By Angelica Leicht
By Dianna Wray
By Aaron Reiss
By Camilo Smith
By Craig Malisow
By Jeff Balke
By Angelica Leicht
By Jeff Balke
That, in essence, was the situation faced by Leonard and Betty Leath. In October 1990, the Oakland, California, couple bought a Spring Branch apartment complex to rehabilitate as housing for the elderly. The CURB ordi- nance was unheard of at the time, but the person responsible for its eventual passage into law -- Helen Huey -- took office as councilwoman for District A, which includes Spring Branch, in January 1992.
By that summer, the Leaths had sunk more than $200,000 into the complex and were well into their rehabilitation. Then the city suddenly revoked their building permits. The couple spent months haggling with building officials, to no avail. Finally, the Leaths ran out of money and had little choice but to demolish the complex. They sued, and the case went to trial in July 1994.
On the fifth day of testimony, the Leaths received incriminating documents that suggested Huey had ordered inspectors to revoke the permits -- an apparent violation of a clause in the city charter that prohibits councilmembers from assuming the administrative duties of city employees. The proceedings screeched to a halt, the jury was removed from the courtroom and, moments after Huey was inexplicably dismissed as a defendant, city attorneys offered the Leaths $110,000 in compensation and voided a $65,000 demolition lien placed on the property.
Though it appeared the Leaths had found a smoking gun of sorts, the couple's attorney urged them to accept the settlement and not risk further losses on the whim of a jury. Reluctantly, they did, though the award did not come close to covering the financial beating they took on the aborted venture.
Yetiv was not going to allow that to happen with his case. Even though his attorney, Andrew McStay, expressed doubts about Yetiv's damage claim, the apartment owner was unwilling to settle for anything less than he thought he deserved -- even if that meant risking everything at the hands of a jury.
"Most attorneys are incompetent," declares Yetiv, who says he fired McStay when he declined to work on a contingency-fee basis. "And very few attorneys -- I don't know of any, come to think of it -- are oriented toward a result as opposed to money. I didn't care. This was a full-time effort for three years, an almost pathological dedication. And when an average person of average intelligence has that kind of commitment, good things are going to happen."
Ironically, while Leonard and Betty Leath were preparing to sue the city, Helen Huey was singing the praises of Jack Yetiv, who owned and operated two other apartment complexes in Spring Branch that passed muster with the councilwoman.
Yetiv believes the councilwoman began to change her tune after residents of the neighboring subdivision complained to her office about Aspenwood. Huey had made no secret of her determination to rid once-placid Spring Branch of apartment complexes that sprang up in the area during the boom years. When the city's economy collapsed, those complexes had become home to thousands of immigrants and working-class Hispanic families.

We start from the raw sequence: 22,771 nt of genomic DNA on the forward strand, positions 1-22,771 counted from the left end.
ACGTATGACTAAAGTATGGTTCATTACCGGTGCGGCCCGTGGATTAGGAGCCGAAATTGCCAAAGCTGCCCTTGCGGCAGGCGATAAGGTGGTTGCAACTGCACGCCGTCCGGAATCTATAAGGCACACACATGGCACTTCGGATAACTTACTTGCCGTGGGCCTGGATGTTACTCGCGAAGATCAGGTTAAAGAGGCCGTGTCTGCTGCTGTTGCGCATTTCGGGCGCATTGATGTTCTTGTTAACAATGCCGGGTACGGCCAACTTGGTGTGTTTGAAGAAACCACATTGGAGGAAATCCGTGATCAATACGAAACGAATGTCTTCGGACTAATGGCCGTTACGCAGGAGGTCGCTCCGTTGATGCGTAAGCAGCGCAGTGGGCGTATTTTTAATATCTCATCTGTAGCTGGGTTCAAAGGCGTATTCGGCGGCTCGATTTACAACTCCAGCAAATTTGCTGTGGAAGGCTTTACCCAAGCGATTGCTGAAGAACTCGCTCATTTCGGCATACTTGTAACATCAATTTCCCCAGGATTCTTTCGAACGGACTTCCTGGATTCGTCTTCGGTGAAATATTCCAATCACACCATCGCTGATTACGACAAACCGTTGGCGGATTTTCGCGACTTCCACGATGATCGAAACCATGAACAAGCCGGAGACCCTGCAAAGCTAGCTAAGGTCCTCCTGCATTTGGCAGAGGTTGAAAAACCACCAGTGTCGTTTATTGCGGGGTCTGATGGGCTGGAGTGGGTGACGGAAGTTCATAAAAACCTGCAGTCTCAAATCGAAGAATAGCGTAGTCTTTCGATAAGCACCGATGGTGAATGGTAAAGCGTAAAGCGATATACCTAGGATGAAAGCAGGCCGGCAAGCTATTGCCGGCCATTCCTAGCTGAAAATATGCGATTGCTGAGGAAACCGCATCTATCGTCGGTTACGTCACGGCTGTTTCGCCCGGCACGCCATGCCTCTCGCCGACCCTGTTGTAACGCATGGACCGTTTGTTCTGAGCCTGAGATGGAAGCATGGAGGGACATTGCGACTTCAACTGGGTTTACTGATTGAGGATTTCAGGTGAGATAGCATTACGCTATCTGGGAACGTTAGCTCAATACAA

Some of her more rabid critics have accused Huey of trying to return Spring Branch to the 1960s and contend that her agenda is, essentially, a sort of localized ethnic cleansing.
Yetiv, however, won't go that far.
"I've never said she's a racist, and I don't think I ever will," Yetiv says. "But that's not to say she hasn't worked towards removing certain people from her district on behalf of her constituents. They're the racists, and she just wants to get elected. So, she does their bidding."
In early 1994, when Yetiv first toured the Gardenview Apartments at the corner of Pech and Vogue in Spring Branch, the complex had very little to recommend itself to a potential buyer. The previous owner had filed for bankruptcy, and six of the complex's nine buildings had been classified as dangerous by the city's Building and Standards Commission in December 1993.
Yetiv found holes in the roofs and collapsed walls and sewer lines. Hooligans and drug dealers had broken most of the exterior lighting. The sidewalks and driveways were pocked and lined with trash, and numerous vehicles had been abandoned in the parking lot. Fewer than half the 210 units were occupied and generating revenue.
But Yetiv considered himself a responsible landlord, one who would spend what was necessary to bring a place up to his standards. In return, he asked only that tenants pay the rent and respect the property. So far, it's been a formula for success.
Yetiv bought Gardenview, which he renamed Aspenwood, after receiving assurances from Neighborhood Protection's Bea Link that the city would help him get the proper building permits as quickly as possible. Yetiv was also assured he had Huey's support. Indeed, shortly after Yetiv bought the complex, Huey lauded his "continued commitment" to Westview Court and his other Spring Branch property, Park on Westview, in her Apartment Task Force newsletter.
But as the summer of 1994 progressed, Yetiv discovered that the path to the rehabilitation of Aspenwood was an obstacle course of red tape and conflicting promises. By October, he still did not have permits, and he and Link had developed a deep, mutual loathing. Still, Yetiv continued to work on the project, because, he says, Huey told him, "You don't have a problem."